‘On the 18th (August 1916) I was bicycling along the bumpy pavé which leads from the dead ruins of Ploegsteert village, with the shattered red brickwork of its church, along the straight, tall avenue to the foot of Hill 63, where the Messines Road turns and rises to the right…

At the parting of the roads, at the foot of the hill was a notice board, ‘Hyde Park Corner.’  Short of this, close to the edge of the road and lying in part of Ploegsteert Wood itself, was a little cemetery of neatly arranged brown wooden crosses…

At the very moment of passing I turned my head at seeing two men replacing one simple cross by another – as simple, but painted white – and caught the name. An officer of the 3rd Hussars with me exclaimed, ‘Why, that’s the name of a fellow I was with at Rugby!’ and so we helped…

A year later the second Cross, much splintered by shell fire, was replaced by my son-in-law, Capt. CP Symonds RAMC, who erected the strong and heavy oak Cross which still remains.

The cemetery passed into the possession of the enemy for some months last year, but Capt. Symonds was able to write, on October 24th, 1918:

‘I visited dear Ronald’s grave this afternoon, and am so glad to be able to tell you that it is almost exactly as I left it this time last year. The oak Cross is standing intact save for two small scratches, and the grave itself is quite tidy; in fact the whole cemetery seems to have suffered very little during the past year, in spite of its having twice changed hands. It was a very different scene from that on my last visit – no sounds or sights of active war – only the scars of the past.’

I visited the grave on December 20th, and found it uninjured, just as Capt. Symonds describes, although there are several large shell holes full of water within a few feet of it and most of the trees seen in the photograph have been destroyed…

On his grave a cowslip was growing, planted, I am sure, by loving hands.”

Professor Poulton is compiling a book on Ronald’s life, which he hopes to publish later this year.

* * * * * *

The ‘In Memoriam column’ in the ‘Times’ today carries the name of Martin Collier, for whom no grave was possible. He was lost exactly a year ago, in the vastness of the North Sea.

January 13th 1919

Another of our brethren has returned to the fold. 2nd Lieut. Adrian Raleigh (Leics), who was captured in the German Spring Offensive earlier this year has been repatriated, or rather, has repatriated himself!

Adrian tells us that after the armistice the prison guards at Mainz either went on strike or evaporated, allowing him and his fellow prisoners to wander the streets:

We spent several enjoyable days among the inhabitants, who appeared to be quite friendly and who were never tired of expressing their satisfaction at the downfall of the Kaiser.

Eventually, becoming tired of waiting for ‘immediate repatriation,’ 200 of us chartered a river steamer, at 20 marks per head, and started down the Rhine. The voyage lasted six days. We stopped at almost every town and village to load and unload cargo.

Our first landing place was Bingen, which we reached at 10 o’clock at night; here we went into the only café in the place and nearly lifted the roof with rag-times.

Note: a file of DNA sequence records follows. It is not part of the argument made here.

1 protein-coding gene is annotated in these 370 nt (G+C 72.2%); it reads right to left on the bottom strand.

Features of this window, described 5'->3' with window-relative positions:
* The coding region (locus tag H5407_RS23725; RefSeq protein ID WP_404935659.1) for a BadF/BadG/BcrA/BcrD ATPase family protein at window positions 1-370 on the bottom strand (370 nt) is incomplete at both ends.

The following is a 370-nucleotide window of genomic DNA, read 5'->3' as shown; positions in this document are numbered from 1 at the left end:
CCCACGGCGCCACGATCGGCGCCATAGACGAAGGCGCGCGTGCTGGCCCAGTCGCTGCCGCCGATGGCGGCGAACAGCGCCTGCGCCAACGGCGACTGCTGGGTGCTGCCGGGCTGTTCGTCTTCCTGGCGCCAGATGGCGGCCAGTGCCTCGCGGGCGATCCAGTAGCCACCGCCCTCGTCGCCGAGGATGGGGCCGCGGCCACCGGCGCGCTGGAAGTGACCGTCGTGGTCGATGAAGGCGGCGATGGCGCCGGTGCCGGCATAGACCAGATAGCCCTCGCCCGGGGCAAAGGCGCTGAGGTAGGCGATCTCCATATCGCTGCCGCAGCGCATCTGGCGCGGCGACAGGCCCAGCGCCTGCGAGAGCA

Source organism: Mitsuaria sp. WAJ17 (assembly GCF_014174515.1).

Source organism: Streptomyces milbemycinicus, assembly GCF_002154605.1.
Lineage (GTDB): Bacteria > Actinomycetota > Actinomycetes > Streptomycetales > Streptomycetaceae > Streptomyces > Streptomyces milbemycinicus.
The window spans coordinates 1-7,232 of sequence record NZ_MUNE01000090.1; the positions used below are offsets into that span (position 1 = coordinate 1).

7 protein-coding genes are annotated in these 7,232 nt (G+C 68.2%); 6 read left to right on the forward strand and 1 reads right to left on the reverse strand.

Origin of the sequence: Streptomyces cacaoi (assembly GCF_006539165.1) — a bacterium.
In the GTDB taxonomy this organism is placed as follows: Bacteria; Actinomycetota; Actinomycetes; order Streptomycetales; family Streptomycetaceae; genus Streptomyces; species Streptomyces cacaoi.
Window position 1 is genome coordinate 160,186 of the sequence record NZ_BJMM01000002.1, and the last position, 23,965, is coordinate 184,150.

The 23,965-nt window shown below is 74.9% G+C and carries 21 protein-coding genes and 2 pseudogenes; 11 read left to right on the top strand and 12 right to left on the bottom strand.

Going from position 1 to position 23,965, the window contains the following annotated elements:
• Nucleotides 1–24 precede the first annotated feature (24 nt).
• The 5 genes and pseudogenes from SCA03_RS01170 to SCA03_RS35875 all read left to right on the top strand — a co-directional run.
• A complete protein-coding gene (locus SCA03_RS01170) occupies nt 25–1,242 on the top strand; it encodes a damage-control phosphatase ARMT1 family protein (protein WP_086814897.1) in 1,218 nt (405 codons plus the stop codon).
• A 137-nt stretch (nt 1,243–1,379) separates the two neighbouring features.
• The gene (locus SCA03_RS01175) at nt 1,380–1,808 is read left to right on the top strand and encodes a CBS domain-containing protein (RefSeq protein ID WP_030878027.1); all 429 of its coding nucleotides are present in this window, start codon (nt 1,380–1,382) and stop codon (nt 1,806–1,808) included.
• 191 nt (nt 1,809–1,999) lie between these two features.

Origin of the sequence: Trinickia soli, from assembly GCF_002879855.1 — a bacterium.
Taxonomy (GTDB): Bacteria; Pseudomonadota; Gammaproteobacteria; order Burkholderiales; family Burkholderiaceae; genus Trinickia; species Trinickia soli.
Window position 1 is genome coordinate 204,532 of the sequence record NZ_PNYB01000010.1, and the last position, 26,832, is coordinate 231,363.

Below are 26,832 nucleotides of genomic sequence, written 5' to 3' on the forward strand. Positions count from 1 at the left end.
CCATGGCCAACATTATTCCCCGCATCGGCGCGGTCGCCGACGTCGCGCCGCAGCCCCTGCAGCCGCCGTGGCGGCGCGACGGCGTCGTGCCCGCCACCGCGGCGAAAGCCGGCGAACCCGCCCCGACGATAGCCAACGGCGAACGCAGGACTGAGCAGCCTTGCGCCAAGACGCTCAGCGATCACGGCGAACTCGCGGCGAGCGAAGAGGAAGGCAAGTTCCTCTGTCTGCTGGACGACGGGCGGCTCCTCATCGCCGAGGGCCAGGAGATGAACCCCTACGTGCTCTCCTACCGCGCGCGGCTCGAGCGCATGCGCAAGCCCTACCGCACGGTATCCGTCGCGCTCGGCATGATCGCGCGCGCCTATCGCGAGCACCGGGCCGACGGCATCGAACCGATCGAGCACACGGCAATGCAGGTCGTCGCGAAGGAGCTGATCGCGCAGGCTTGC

We stayed two nights at Cologne, which was strewn with flags and placards bearing the inscription ‘Welcome to our brave troops, beaten by no foe’…

Finally, we crossed the Dutch frontier and landed at Nymegen, where the Dutch greeted us with ‘England Uber Alles.’ Here we were met by the British RTO and entrained for Rotterdam, and so home after a rather varied tour of Germany.”

 

 

January 9th 1919

Whilst boarders at the OPS come from all over the country, the dayboys of course live close by the school. An exception to this was Seyyid Ali, whose death (on December 20th) has been announced and whose family background was totally unlike that of any other of our old boys.

Seyyid Ali bin Hamud Al-Busaid (to give him his full name) was the son of the 7th Sultan of Zanzibar. In 1898-99 he came to Oxford to be tutored by Mr Farnell, Vice-Rector of Exeter College. During this time, as Seyyid Ali, he attended the OPS with the particular purpose that he should learn something of our Games. His contemporaries will remember his dashing runs as wing three-quarter for the School XV.

On leaving Oxford, he spent three years at Harrow School.

The Sultan of Zanzibar (c.1907)

He became the 8th Sultan in 1902, but there was a regency until he came of age in 1905. His reign was a short one; ill health forced him to abdicate in 1911 and it is with sadness that we now hear of his death.

* * * * * *

Zanzibar became a British Protectorate in 1890 (by the Heligoland-Zanzibar Treaty that gave the Germans Heligoland, which allowed them control of the Kiel Canal).

Zanzibar’s history thereafter has been strange to say the least. In 1896 the 5th Sultan died and a cousin of his seized the throne. Three days later, in a “war” that lasted some 38-45 minutes (surely the shortest war in history!) he was overthrown by the British and Seyyid Ali’s father was installed as the 7th Sultan.

The 7th Sultan was responsible for the abolition of slavery in Zanzibar, for which he was knighted by Queen Victoria, and this was the background to Seyyid Ali coming to England for his education.